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The reason I like static site generators so much is because it allows me to treat my website as a program that outputs a website. Take some posts in whichever format you prefer, write a program to parse them as a tree of HTML nodes, insert them into templates for HTML pages, Atom feeds, etc. It's all just plain text code and markup, no stateful database with a dynamic web application in front doing everything.


There's a spectrum of evaluation strategies from eager to lazy. Programs may mix various flavors.

Lazy evaluation combined with memoization is a sexy and elegant approach to some problems, as are dynamic web sites. On the other hand, whenever possible to do so, it's hard to beat the speed and simplicity of handing over a precomputed answer like "42".

A (very loose) analogy:

Static generation of HTML is roughly like using Lisp macros to evaluate some things before runtime (at "expand time" or "compile time").

The resulting transformed code could be a simple literal like "<html> ... </html>". Or the code might need further evaluation at runtime -- which is roughly like the precomputed HTML containing JavaScript to do things at runtime.

Funny that you mention Lisp. I am writing my own static site generator (because there are so few of them and everyone needs their own) in Scheme.


Cool. Mine's in Racket:


> (because there are so few of them and everyone needs their own)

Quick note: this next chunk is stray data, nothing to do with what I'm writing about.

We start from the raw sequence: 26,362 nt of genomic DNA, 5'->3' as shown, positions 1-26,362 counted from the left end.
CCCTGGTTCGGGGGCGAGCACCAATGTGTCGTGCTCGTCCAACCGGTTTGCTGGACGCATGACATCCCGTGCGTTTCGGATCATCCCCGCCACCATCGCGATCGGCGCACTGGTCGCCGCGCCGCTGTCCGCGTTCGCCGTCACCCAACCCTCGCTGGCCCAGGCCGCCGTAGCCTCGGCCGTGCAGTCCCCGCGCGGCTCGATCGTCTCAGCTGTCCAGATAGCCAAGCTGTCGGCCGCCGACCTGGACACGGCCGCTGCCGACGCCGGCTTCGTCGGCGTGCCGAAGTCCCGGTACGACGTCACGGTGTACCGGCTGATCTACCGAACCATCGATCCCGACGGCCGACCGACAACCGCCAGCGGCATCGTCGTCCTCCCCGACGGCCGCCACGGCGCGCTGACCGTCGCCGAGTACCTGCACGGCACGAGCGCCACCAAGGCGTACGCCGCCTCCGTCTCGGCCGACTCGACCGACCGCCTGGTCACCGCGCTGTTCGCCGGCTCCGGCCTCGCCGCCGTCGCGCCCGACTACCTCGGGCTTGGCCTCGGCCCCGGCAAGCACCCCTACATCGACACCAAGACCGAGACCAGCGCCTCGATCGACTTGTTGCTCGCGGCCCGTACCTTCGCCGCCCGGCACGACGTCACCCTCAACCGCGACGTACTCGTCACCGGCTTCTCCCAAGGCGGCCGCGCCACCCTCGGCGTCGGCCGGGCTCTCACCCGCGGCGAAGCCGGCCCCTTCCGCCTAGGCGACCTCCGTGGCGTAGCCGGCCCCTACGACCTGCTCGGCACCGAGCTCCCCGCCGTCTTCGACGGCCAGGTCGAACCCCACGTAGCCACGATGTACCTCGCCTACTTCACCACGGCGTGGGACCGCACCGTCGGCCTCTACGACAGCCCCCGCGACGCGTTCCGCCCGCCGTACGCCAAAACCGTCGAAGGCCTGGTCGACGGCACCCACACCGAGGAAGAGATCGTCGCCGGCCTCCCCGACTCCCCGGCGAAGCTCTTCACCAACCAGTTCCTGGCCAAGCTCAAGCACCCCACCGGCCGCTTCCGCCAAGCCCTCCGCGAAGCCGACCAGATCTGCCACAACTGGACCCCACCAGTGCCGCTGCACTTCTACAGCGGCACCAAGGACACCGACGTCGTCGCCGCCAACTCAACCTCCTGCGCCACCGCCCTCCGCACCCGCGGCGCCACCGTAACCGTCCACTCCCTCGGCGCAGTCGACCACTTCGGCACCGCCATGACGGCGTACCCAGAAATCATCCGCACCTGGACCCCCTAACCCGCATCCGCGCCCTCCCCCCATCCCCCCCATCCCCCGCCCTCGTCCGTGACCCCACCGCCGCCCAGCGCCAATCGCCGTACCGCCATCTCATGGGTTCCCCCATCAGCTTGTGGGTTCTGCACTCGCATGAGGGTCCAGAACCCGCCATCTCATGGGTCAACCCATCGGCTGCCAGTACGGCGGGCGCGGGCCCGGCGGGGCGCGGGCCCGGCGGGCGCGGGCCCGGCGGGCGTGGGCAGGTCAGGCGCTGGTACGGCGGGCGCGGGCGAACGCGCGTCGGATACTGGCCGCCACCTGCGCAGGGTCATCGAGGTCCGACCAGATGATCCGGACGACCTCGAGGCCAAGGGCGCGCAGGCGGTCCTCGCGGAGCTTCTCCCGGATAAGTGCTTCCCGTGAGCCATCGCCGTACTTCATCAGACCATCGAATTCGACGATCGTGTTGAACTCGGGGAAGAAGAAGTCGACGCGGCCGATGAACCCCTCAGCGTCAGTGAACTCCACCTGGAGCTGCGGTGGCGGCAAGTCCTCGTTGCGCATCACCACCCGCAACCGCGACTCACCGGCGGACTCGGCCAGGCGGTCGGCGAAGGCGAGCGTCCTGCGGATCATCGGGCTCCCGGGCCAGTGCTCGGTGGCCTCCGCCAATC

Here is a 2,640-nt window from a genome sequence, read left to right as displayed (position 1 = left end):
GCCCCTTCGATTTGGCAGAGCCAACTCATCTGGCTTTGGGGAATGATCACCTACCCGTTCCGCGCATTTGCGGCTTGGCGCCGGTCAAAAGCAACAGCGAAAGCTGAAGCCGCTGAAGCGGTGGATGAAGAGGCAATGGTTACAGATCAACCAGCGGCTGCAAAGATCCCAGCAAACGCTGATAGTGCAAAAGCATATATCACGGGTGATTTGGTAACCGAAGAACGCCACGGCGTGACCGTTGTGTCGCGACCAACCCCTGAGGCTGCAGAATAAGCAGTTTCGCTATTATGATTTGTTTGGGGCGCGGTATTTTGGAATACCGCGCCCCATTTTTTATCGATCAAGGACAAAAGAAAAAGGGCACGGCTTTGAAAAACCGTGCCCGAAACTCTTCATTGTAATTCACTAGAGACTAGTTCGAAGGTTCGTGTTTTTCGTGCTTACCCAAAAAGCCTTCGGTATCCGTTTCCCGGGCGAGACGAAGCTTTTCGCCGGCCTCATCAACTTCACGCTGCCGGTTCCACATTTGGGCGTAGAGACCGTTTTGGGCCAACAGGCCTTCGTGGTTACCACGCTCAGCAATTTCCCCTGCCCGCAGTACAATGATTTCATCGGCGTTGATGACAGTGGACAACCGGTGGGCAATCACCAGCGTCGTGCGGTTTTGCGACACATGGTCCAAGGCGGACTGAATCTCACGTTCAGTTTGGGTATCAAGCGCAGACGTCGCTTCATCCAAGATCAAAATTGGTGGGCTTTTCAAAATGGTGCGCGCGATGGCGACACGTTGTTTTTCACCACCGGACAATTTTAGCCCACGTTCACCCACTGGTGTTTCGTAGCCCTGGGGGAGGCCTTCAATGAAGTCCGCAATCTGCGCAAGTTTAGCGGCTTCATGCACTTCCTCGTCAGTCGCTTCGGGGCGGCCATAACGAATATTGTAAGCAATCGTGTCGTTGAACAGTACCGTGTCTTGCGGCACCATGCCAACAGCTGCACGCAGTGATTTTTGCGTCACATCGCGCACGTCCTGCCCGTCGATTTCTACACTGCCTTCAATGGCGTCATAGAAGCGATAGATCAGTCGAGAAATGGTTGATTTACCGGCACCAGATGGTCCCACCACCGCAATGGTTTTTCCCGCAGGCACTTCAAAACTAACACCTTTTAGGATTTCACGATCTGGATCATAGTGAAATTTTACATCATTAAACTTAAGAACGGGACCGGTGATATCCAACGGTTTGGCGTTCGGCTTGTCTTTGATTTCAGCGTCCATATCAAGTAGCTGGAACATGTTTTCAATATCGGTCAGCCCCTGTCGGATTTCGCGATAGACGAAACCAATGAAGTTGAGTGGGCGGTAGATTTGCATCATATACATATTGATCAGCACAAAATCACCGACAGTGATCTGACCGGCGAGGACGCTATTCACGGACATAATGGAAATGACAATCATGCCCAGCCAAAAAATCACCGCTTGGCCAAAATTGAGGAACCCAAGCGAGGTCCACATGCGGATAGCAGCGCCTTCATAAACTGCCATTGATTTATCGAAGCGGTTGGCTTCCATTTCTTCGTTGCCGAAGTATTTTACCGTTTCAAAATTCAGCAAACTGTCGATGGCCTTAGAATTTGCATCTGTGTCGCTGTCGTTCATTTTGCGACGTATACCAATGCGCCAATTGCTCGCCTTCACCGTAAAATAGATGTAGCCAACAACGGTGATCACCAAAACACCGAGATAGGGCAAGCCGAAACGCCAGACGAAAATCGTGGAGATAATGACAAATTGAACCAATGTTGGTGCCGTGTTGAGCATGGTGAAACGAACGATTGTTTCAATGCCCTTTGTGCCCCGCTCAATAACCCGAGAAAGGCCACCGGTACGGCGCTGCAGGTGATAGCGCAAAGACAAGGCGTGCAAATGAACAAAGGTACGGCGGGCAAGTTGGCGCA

A million monkeys.... :)

Oh, didn't know you were the frog author. Awesome!

The downside to static site generators is that you are constantly recreating the entire site, even for pages that won't change (which is most of them, most of the time) every time you run it. It's a function of:

   template(data) -> html
I'm a fan of the inverse of this. The template and the output (html) are the same thing; I don't separate them. Instead I just update the html when something changes. The function is:

  update(html, data)
Where update is a function you write that modifies the html in place.

The upside to this is that generating new content is cheap, you only ever update the things that need updating.

The downside is that your html output and updating function are tightly coupled; you can't change the structure of your html without also changing your update function.

I think that's ok though. Changing templates are infrequent enough to warrant the increased cost of fixing everything when you do change them.

Have you had a look at Pollen, by Matthew Butterick?

Yes. I like Butterick's "Practical Typography" a lot, and the rationale behind using Racket. That said, I don't actually like Pollen because it's just a string-based templating system. Instead, I want to use something that is based around s-expressions. My static site generator, Haunt, works with SXML trees instead of raw strings which is much nicer to work with.

> just a string-based templating system

Not sure what you mean. Pollen is derived from Racket's text-based DSL, Scribble. Like Scribble, Pollen lets you embed Racket-style S-expressions in your documents. Moreover, Pollen documents compile into X-expressions (= the Racket equivalent of SXML).

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